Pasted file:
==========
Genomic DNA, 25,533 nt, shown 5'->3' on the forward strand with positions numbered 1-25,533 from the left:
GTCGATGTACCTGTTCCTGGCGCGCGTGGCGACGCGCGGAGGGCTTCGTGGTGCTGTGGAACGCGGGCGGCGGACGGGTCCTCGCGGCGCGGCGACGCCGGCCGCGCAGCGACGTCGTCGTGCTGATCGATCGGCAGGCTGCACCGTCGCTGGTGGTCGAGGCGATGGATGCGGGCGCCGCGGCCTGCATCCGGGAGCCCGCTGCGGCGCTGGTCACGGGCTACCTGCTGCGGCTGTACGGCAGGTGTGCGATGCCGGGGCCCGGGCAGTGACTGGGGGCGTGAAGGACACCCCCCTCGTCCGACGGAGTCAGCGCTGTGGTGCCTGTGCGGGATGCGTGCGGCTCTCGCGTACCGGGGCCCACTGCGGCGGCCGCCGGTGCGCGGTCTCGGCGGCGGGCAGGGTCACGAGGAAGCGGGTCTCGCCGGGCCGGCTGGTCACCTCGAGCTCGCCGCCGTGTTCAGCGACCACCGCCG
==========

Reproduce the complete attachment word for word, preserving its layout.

Genomic DNA, 25,533 nt, shown 5'->3' on the forward strand with positions numbered 1-25,533 from the left:
GTCGATGTACCTGTTCCTGGCGCGCGTGGCGACGCGCGGAGGGCTTCGTGGTGCTGTGGAACGCGGGCGGCGGACGGGTCCTCGCGGCGCGGCGACGCCGGCCGCGCAGCGACGTCGTCGTGCTGATCGATCGGCAGGCTGCACCGTCGCTGGTGGTCGAGGCGATGGATGCGGGCGCCGCGGCCTGCATCCGGGAGCCCGCTGCGGCGCTGGTCACGGGCTACCTGCTGCGGCTGTACGGCAGGTGTGCGATGCCGGGGCCCGGGCAGTGACTGGGGGCGTGAAGGACACCCCCCTCGTCCGACGGAGTCAGCGCTGTGGTGCCTGTGCGGGATGCGTGCGGCTCTCGCGTACCGGGGCCCACTGCGGCGGCCGCCGGTGCGCGGTCTCGGCGGCGGGCAGGGTCACGAGGAAGCGGGTCTCGCCGGGCCGGCTGGTCACCTCGAGCTCGCCGCCGTGTTCAGCGACCACCGCCG